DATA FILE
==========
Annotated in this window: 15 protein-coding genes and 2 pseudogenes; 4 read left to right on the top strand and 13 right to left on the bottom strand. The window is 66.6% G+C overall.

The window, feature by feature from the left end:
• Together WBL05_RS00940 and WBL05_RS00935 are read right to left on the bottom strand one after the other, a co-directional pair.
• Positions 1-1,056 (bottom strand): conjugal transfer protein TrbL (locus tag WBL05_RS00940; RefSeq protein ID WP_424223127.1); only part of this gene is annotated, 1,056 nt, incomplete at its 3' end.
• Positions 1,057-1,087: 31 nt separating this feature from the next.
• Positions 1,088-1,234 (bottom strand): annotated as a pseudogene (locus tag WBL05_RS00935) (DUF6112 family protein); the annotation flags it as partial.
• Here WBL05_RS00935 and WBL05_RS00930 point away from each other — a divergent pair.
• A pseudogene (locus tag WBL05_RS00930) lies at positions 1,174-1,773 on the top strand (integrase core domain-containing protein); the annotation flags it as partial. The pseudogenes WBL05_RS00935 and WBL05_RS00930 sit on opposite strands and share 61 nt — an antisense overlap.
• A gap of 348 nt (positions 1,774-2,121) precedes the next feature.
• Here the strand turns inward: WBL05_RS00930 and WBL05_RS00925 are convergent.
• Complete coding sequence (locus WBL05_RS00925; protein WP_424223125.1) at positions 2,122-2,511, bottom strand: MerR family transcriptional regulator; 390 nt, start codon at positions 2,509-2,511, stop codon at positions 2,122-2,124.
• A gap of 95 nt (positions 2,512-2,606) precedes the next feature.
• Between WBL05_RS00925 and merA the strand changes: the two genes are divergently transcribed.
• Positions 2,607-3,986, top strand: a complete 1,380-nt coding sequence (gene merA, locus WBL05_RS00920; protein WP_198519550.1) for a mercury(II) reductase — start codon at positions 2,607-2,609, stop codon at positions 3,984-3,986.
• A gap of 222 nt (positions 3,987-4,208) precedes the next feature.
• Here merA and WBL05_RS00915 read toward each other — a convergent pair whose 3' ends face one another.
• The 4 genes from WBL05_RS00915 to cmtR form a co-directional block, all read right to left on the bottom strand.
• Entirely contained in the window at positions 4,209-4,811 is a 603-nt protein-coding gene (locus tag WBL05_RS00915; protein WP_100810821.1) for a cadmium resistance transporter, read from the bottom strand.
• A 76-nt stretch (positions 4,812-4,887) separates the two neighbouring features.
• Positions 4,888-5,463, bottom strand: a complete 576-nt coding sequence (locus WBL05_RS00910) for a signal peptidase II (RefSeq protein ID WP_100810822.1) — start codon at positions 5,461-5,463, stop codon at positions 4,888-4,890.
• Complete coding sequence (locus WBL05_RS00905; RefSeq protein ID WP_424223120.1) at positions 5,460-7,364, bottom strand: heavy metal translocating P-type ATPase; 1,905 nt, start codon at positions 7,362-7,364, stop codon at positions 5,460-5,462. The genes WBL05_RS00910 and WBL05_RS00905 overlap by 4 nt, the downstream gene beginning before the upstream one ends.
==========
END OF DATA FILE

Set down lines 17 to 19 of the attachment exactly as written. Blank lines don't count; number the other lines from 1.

• The 4 genes from WBL05_RS00915 to cmtR form a co-directional block, all read right to left on the bottom strand.
• Entirely contained in the window at positions 4,209-4,811 is a 603-nt protein-coding gene (locus tag WBL05_RS00915; protein WP_100810821.1) for a cadmium resistance transporter, read from the bottom strand.
• A 76-nt stretch (positions 4,812-4,887) separates the two neighbouring features.